The Daily is interested in hearing about graduate students’ experiences with affordability at Stanford. If you’d like to share your story, please
Complaints about the steep costs of living at Stanford are a common refrain among graduate students, aired from Graduate Student Council meetings to the demonstrations staged by the Stanford Solidarity Network and other campus activism groups. With the rising expenses of healthcare and housing — both on and off campus — some graduate students say their financial situation is mathematically untenable.
The problem extends beyond Stanford. A survey by the Hope Center for College, Community and Justice at Temple University of students nationwide found that 48 percent of respondents experienced food insecurity. Around one in six lost weight because they could not afford food. At four-year institutions, the Center reported, graduate students experienced higher rates of homelessness and housing insecurity, but lower rates of food insecurity relative to undergraduates.
At Stanford, all undergraduates are guaranteed four years of on-campus housing, and unless they live in apartments, are generally required to purchase a meal plan. Graduate students, in contrast, are guaranteed housing for lengths of time that vary with their degrees and their dependents, and may purchase packs of five to 25 meals if they can afford them.
While financial woes affect students across schools and without regard for nation of origin, many of the graduate students who appear to be in the most precarious positions are international students, whose visas may strictly limit the extra work, and thus extra money, they could earn from employment beyond their positions at Stanford. Expensive overseas flights, tax obligations and ineligibility for some U.S. citizen-only grants and programs like food stamps only compound the problem.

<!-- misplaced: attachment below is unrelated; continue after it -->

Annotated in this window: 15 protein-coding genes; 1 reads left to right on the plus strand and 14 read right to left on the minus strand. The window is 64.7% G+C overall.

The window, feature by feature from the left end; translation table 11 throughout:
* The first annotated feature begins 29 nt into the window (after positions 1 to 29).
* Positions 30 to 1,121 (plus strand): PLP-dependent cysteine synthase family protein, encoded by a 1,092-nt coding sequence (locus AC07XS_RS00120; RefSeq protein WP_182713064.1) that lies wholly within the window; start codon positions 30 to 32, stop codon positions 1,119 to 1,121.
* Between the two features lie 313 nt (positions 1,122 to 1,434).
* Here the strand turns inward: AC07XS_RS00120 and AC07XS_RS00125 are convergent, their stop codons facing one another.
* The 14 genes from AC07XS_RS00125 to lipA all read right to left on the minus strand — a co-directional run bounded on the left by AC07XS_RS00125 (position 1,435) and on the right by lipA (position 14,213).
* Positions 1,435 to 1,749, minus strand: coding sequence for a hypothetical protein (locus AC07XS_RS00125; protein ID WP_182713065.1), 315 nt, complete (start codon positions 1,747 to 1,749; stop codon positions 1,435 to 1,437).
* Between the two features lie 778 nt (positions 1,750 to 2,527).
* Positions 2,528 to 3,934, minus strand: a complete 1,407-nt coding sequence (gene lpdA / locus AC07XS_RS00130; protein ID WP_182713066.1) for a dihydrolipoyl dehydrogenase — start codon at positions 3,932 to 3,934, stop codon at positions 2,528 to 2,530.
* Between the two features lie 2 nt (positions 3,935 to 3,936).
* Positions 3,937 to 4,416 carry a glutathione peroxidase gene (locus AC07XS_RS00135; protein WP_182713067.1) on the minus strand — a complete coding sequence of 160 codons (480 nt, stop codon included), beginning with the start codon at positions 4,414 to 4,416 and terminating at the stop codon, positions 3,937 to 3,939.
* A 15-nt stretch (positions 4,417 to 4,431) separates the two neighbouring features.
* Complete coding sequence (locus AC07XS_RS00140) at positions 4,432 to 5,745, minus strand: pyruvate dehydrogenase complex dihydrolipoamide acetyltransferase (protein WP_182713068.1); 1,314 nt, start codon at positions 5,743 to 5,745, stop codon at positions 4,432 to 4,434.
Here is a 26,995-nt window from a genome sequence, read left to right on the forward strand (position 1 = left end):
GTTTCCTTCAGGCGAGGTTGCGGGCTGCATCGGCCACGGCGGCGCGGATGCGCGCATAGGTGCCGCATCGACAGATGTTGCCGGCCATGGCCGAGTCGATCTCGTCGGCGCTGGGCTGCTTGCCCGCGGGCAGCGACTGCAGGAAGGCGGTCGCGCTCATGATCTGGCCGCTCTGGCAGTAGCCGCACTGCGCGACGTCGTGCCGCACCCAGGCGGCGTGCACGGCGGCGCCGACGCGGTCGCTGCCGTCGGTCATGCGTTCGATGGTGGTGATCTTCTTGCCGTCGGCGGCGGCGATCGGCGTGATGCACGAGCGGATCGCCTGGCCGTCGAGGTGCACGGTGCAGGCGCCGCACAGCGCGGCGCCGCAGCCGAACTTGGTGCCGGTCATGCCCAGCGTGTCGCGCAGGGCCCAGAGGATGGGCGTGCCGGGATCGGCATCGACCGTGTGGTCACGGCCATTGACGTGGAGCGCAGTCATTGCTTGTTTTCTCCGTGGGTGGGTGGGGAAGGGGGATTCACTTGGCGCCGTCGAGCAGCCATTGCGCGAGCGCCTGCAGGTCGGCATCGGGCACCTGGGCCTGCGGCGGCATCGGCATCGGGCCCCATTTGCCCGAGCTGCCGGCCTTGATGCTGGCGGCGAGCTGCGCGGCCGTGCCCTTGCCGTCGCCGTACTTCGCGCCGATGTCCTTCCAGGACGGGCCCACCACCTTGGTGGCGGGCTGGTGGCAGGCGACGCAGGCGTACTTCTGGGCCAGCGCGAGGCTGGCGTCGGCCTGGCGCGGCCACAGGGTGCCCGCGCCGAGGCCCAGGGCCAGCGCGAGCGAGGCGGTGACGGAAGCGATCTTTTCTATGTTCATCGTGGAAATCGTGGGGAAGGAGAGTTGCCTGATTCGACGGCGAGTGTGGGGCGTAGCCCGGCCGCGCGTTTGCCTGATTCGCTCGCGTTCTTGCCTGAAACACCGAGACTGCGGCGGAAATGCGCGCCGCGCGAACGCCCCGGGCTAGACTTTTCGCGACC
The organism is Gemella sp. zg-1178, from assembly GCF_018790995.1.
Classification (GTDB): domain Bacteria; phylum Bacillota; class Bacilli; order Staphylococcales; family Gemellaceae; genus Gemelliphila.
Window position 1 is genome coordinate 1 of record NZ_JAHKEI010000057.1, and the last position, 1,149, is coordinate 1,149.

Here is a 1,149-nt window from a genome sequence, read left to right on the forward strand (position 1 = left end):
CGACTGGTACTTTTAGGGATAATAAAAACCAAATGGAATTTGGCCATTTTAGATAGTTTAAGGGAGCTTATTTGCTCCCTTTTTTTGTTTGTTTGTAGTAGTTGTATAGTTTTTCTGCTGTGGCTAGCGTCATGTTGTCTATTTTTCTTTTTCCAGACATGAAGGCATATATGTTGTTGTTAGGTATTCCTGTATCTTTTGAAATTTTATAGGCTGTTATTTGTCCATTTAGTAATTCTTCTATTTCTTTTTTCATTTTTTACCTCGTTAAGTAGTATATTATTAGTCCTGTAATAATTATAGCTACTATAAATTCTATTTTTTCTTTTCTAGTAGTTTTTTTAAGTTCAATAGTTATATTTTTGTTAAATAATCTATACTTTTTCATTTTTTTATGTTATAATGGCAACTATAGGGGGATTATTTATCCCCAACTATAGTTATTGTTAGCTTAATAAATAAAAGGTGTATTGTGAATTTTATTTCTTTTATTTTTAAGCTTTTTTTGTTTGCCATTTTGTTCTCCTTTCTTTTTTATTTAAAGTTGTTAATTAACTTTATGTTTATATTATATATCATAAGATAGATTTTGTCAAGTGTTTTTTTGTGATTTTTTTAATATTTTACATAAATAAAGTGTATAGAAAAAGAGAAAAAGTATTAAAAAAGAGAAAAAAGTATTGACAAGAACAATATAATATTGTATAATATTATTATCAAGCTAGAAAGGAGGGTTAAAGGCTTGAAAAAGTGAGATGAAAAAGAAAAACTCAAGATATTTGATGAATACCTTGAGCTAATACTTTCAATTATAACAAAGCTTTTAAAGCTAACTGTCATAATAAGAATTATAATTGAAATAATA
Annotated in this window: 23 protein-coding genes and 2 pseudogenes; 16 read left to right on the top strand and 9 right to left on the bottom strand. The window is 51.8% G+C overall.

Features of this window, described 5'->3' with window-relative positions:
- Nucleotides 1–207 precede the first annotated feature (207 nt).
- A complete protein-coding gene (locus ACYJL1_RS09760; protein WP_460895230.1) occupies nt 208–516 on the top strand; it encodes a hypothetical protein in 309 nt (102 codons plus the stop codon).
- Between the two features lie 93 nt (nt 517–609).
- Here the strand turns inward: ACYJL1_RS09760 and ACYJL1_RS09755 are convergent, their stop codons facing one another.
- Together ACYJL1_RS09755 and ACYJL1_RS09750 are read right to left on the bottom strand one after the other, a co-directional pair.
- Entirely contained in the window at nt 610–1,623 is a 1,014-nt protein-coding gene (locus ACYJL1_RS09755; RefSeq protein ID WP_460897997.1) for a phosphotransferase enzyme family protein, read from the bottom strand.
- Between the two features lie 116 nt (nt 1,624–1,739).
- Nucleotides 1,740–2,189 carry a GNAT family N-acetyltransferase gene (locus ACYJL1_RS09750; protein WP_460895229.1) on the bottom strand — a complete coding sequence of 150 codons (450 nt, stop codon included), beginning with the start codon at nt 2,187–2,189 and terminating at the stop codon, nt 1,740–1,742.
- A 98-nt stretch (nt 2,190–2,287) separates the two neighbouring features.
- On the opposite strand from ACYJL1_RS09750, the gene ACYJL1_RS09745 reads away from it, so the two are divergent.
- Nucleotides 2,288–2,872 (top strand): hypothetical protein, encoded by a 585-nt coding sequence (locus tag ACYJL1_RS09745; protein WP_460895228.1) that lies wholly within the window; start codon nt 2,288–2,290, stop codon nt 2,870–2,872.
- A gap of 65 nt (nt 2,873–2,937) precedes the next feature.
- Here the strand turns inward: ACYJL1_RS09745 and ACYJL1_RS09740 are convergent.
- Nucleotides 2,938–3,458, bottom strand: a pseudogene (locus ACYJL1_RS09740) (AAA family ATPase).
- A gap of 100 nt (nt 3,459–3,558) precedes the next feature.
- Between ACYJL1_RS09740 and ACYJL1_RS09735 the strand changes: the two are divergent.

Though international graduate students make up one-third of Stanford’s graduate student body, some describe feelings of inferiority that keep them from coming forward about their hardships — even when these become extreme, resulting in homelessness or food insecurity.
Families also face challenges. While financial aid programs like the Family Grant exist to award additional funds to graduate students with dependent children, the typical salary for a graduate student is intended to cover their expenses alone, according to financial aid director Karen Cooper.
University officials say they are pushing to make graduate education affordable.
“The University is making significant investments in graduate student affordability, including the Family Grant, and has been steadily expanding subsidized housing for students,” Cooper, Vice Provost for Graduate Education Patti Gumport and University spokesperson E.J. Miranda wrote in a joint statement to The Daily. “The investment is substantial, including more than $1 billion to build the new housing complex for 2,400 students and providing subsidized off campus housing nearby for over 1,200 students while we wait for the new housing to open.”
The Daily spoke with two graduate students from different Stanford graduate schools about their affordability challenges. Taken individually and altogether, their experiences capture the grave and systemic problems with the financial support administered to graduate students by a university situated in one of the wealthiest cities in the United States. Some students in this series were granted anonymity for reasons pertaining to legal concerns and fear of retaliation, and are referenced by first-name pseudonyms.
The Daily is interested in hearing about graduate students’ experiences with affordability at Stanford. If you’d like to share your story, please contact us.
Contact Charlie Curnin at ccurnin ‘at’ stanford.edu.
The headline and text of this preface have been updated to reflect that the series will consist of four stories, not five. On May 14, 2019, The Daily retracted one story originally in this series. The Daily regrets this error.
Update 5/16/19: Due to delays in sourcing, this article has been further updated to remove the sentence indicating a new story will be released every day this week.
Update 5/18/19: The Daily has determined to conclude the series due to sourcing and cohesion issues. The headline and preface have been updated to reflect that it only consists of two parts, not four.